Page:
Asides

Asides: News of Triangle arts, in brief

March 29, 2014 

Nature symbolists

Painter Dale McEntire is the featured exhibitor for April at the N.C. Museum of Natural Sciences Nature Art Gallery.

“Seeking the Crescent,” an exhibit inspired by a movement of painters and sculptures known as nature symbolists, opens with a reception 6-8 p.m. Friday.

The gallery is on the top floor of the Museum Store, 11 W. Jones St. It is open 9 a.m.-5 p.m. Monday-Saturday; noon-5 p.m. Sunday and until 9 p.m. First Fridays.

Info: 919-707-9854 or naturalsciences.org

Artspace reception

Receptions for artists who will show their work during April at Artspace in Raleigh will take place 6-10 p.m. Friday.

Catherine Thornton is showing ceramic sculptures of animals and people through April 26 in a show called “Friends, Sense and Non-sense.”

Painter Ashlynn Browning’s show is “New Geometric Constructs,” a collection of abstracts, also on view through April 26.

Courtney McCracken and Tracy Spencer-Stonestreet will be offering their take on Southern traditions in “Redefining Ritual,” which runs through May 31.

Through April 19, the juried exhibit “New Works,” showcasing art created by Artspace Artists Association members also is featured.

Artspace is at 201 E. Davie St. Regular hours are 10 a.m.-6 p.m. Tuesday through Saturday. It is open till 10 p.m. First Fridays.

Info: 919-821-2787 or artspacenc.org

Reception at Adam Cave

“Assembly Lines,” a new exhibit that explores North Carolina’s shrinking manufacturing sector from the inside out, opens Friday at Adam Cave Fine Art in Raleigh.

It is the third solo exhibit at the gallery since 2009 for Will Goodyear of Raleigh.

“His recent interest in the demise of North Carolina manufacturing is based, in part, on first-hand experiences around a family-owned facility,” said gallery owner Adam Cave.

Goodyear paints a scenario in which he represents modernization: “I am the single person running a process that could be broken up, providing jobs to others,” he writes. “I am the modern assembly line minus the machinery.”

His work will be on view through April 30. An opening reception is on tap 6-9 p.m. Friday.

The gallery is at 115 1/2 E. Hargett St., second floor.

Info: 919-838-6692 or adamcavefineart.com

Environmental art

Greg Lindquist, a self-described artist with a special “concern for the environment,” has painted a wall-size mural depicting Duke Energy’s coal ash spill into the Dan River.

The mural, completed earlier this month, is part of an exhibit titled “On Land,” on view through April 26 at Flanders Gallery in Raleigh. Also on display are works by Mary Mattingly, whose works combine sculpture, performance and photography. Both artists are based in New York.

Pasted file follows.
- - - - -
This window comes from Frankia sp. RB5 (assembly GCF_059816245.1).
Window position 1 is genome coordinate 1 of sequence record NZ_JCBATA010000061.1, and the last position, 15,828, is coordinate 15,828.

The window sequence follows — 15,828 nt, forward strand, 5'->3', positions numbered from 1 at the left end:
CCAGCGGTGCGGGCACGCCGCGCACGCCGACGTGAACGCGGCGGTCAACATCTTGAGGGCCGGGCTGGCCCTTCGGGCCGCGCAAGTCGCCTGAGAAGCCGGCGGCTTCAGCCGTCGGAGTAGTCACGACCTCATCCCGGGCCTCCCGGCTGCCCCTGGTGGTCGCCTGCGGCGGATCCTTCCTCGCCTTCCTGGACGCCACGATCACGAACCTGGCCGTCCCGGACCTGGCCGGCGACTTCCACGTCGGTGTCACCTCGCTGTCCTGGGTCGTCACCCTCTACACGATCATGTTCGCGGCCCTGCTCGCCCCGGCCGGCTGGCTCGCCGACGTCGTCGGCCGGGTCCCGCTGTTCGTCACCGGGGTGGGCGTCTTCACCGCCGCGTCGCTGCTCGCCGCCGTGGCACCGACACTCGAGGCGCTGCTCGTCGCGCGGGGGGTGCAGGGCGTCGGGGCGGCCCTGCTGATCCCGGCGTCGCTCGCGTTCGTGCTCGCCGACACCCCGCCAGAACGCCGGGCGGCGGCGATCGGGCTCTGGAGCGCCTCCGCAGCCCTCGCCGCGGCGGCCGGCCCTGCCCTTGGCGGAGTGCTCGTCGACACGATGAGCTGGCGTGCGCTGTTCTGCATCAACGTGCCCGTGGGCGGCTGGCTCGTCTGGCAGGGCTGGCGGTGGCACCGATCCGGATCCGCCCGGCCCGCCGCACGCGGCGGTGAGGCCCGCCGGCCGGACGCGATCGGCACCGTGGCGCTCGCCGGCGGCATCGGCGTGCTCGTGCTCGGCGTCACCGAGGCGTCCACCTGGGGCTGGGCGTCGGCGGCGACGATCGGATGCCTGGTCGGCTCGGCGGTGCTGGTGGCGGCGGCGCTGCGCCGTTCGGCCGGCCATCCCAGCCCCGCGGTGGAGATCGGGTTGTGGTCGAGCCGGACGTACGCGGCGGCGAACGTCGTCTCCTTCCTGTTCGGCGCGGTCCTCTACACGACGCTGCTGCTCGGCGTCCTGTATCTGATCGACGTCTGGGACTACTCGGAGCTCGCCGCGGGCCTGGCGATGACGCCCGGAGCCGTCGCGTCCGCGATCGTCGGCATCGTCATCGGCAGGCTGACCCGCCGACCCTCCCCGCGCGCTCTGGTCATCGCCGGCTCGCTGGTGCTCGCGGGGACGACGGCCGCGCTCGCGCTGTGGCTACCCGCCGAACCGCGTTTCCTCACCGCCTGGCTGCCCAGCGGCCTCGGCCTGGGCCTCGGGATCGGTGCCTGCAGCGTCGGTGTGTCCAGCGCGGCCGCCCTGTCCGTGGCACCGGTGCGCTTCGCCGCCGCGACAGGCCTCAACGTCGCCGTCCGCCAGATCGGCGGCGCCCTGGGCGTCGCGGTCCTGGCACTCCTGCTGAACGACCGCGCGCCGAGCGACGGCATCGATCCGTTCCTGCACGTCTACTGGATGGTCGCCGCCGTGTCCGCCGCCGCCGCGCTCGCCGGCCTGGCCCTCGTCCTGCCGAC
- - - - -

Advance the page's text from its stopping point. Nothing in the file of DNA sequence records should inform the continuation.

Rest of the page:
Lindquist is a native of Wilmington, N.C., where his father worked as a marine biologist for many years.

“Art and its resilient beauty (have) the power to not only raise awareness to crucial environmental issues but also, through both visible and invisible networks of influence, to bring pressure to bear upon those responsible,” Lindquist wrote in an announcement of the exhibit, which he said he hopes will build public awareness.

An artists’ reception is planned 6-8 p.m. Friday at the gallery, 302 S. West St., Raleigh.

Info: 919-757-9533 or flandersartgallery.com/

ArtFields competition

Twelve Triangle-area artists are competing for cash prizes in this year’s ArtFields, a celebration of Southeastern art held in Lake City, S.C., starting April 25.

Winners will be chosen by a vote of festival attendees, and a professional jury will select the $25,000 grand prize winner.

Triangle artists who are expected to show their work include Janet Kelo of Carrboro; Shelby Scattergood of Cary; Katy Mixon of Chapel Hill; Julia Medlin of Creedmoor; Christopher Sims of Efland; and Raleigh residents Molly Cassidy, William Hurt, David Hyman, Becky Joye, Tim Mize, Shaun Richards and Martha Thorn.

For a calendar of events and ticket information, visit http://nando.com/fa. The festival runs through May 4.

‘Avenue Q’ musical

UNC-CH Pauper Players, a student-run theater company, presents the Tony Award-winning musical “Avenue Q,” Friday through April 7 at the ArtsCenter, 300-G E. Main St., Carrboro.

Tickets are $5 for students, $7 for friends of the ArtsCenter, and $10 for adults.

Pauper Players notes that the production is for theater-goers age 16 and older, as it features “mature language and themes, in addition to puppet nudity.”

Info: 919-929-2787 or artscenterlive.org

Kudos

Kristie Kim of Raleigh, a student at N.C. State University, is one of 12 illustrators who will be honored during the L. Ron Hubbard Achievement Awards in Hollywood in April. The honorees are finalists in the 25th annual Illustrators of the Future Contest.

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